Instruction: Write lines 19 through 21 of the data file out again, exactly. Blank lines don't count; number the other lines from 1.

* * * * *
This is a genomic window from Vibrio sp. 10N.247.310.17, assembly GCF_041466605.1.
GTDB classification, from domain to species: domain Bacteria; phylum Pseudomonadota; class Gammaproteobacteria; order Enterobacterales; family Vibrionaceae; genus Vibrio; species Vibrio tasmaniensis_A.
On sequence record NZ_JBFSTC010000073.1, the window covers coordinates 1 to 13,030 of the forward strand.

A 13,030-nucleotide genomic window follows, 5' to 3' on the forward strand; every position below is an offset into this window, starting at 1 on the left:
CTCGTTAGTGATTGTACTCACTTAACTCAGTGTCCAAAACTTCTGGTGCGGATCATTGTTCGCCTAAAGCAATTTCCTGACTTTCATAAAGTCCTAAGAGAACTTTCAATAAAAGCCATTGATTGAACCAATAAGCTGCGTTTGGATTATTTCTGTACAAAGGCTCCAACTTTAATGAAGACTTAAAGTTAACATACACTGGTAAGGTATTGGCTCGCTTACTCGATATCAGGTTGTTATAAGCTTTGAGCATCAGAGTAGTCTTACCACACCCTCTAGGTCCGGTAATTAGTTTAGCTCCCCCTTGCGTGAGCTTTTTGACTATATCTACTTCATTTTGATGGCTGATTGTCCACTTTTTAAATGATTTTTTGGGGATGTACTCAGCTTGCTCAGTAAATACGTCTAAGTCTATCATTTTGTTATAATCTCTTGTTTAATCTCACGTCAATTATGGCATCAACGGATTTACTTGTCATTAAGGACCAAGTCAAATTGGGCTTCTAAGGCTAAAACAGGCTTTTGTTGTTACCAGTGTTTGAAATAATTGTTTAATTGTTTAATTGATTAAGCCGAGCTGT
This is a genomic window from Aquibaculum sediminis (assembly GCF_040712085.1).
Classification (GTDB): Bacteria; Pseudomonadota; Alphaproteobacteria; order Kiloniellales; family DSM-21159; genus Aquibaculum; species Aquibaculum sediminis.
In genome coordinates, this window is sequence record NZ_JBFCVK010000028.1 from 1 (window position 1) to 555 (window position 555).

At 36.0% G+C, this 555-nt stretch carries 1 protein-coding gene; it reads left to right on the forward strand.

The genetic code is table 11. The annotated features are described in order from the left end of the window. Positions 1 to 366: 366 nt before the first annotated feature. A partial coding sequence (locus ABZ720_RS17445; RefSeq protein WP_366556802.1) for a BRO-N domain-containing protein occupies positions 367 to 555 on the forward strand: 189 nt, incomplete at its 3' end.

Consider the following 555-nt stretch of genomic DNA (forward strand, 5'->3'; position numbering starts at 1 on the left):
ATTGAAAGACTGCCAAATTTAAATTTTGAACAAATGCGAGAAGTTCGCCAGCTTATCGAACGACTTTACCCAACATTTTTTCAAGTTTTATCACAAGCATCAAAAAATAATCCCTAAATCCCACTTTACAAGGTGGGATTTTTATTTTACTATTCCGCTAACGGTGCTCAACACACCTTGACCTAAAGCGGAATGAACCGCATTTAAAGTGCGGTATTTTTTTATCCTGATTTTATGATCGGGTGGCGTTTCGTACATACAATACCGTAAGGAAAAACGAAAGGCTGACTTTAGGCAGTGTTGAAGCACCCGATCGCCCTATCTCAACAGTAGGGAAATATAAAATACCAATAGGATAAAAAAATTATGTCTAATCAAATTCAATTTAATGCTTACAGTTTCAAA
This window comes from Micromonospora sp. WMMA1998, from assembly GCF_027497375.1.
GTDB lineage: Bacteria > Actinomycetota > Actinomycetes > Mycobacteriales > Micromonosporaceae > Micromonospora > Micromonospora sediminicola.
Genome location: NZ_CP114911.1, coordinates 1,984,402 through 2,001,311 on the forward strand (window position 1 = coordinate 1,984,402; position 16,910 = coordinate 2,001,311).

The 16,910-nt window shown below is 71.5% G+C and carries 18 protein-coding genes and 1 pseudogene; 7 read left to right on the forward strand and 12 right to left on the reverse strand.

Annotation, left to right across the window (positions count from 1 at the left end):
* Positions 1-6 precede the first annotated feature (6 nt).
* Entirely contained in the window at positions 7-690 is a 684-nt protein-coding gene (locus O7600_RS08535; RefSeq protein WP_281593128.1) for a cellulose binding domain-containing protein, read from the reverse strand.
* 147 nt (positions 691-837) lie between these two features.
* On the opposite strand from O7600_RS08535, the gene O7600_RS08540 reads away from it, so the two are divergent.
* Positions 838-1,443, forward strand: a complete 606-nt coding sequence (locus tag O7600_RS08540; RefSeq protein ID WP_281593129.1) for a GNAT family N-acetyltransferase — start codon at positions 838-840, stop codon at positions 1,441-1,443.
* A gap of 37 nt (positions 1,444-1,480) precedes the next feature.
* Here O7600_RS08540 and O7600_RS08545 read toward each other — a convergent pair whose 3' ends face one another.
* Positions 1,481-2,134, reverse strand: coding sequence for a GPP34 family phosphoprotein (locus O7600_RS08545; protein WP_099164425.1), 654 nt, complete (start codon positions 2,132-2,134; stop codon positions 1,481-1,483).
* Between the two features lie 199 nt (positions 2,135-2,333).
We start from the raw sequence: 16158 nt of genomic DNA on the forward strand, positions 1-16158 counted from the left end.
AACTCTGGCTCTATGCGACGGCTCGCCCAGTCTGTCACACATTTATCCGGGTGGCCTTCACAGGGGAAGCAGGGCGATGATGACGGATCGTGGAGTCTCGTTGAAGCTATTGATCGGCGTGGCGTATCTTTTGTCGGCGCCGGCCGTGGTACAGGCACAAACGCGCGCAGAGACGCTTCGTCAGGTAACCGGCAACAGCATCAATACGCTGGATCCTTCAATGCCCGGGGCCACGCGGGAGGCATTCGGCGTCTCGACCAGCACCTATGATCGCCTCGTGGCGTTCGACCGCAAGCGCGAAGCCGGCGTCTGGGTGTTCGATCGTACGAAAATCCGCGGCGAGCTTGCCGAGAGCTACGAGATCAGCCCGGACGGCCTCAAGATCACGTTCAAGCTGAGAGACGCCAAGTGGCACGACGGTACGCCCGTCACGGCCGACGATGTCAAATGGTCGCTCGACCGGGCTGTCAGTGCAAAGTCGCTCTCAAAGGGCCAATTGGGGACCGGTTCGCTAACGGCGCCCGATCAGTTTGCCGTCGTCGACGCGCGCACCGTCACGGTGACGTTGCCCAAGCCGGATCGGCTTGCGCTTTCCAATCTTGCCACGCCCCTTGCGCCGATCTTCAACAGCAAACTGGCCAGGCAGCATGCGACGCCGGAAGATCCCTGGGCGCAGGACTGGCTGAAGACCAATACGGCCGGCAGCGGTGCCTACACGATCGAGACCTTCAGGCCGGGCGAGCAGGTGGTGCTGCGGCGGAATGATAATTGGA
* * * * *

* Entirely contained in the window at positions 7-690 is a 684-nt protein-coding gene (locus O7600_RS08535; RefSeq protein WP_281593128.1) for a cellulose binding domain-containing protein, read from the reverse strand.
* 147 nt (positions 691-837) lie between these two features.
* On the opposite strand from O7600_RS08535, the gene O7600_RS08540 reads away from it, so the two are divergent.